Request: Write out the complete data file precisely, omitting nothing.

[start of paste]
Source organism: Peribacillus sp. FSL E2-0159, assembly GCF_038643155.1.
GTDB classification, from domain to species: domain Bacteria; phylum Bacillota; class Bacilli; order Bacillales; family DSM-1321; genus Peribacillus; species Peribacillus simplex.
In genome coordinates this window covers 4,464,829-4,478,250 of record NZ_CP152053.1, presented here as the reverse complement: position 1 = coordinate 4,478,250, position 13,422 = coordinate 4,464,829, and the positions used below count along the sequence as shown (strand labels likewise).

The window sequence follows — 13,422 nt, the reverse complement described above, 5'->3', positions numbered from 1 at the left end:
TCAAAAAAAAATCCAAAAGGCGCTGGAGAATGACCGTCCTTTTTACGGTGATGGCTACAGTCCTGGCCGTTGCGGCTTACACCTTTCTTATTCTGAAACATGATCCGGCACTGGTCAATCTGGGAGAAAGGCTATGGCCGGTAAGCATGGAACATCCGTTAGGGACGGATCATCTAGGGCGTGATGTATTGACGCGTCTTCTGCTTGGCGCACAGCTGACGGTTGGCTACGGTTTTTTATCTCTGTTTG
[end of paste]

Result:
Source organism: Peribacillus sp. FSL E2-0159, assembly GCF_038643155.1.
GTDB classification, from domain to species: domain Bacteria; phylum Bacillota; class Bacilli; order Bacillales; family DSM-1321; genus Peribacillus; species Peribacillus simplex.
In genome coordinates this window covers 4,464,829-4,478,250 of record NZ_CP152053.1, presented here as the reverse complement: position 1 = coordinate 4,478,250, position 13,422 = coordinate 4,464,829, and the positions used below count along the sequence as shown (strand labels likewise).

The window sequence follows — 13,422 nt, the reverse complement described above, 5'->3', positions numbered from 1 at the left end:
TCAAAAAAAAATCCAAAAGGCGCTGGAGAATGACCGTCCTTTTTACGGTGATGGCTACAGTCCTGGCCGTTGCGGCTTACACCTTTCTTATTCTGAAACATGATCCGGCACTGGTCAATCTGGGAGAAAGGCTATGGCCGGTAAGCATGGAACATCCGTTAGGGACGGATCATCTAGGGCGTGATGTATTGACGCGTCTTCTGCTTGGCGCACAGCTGACGGTTGGCTACGGTTTTTTATCTCTGTTTG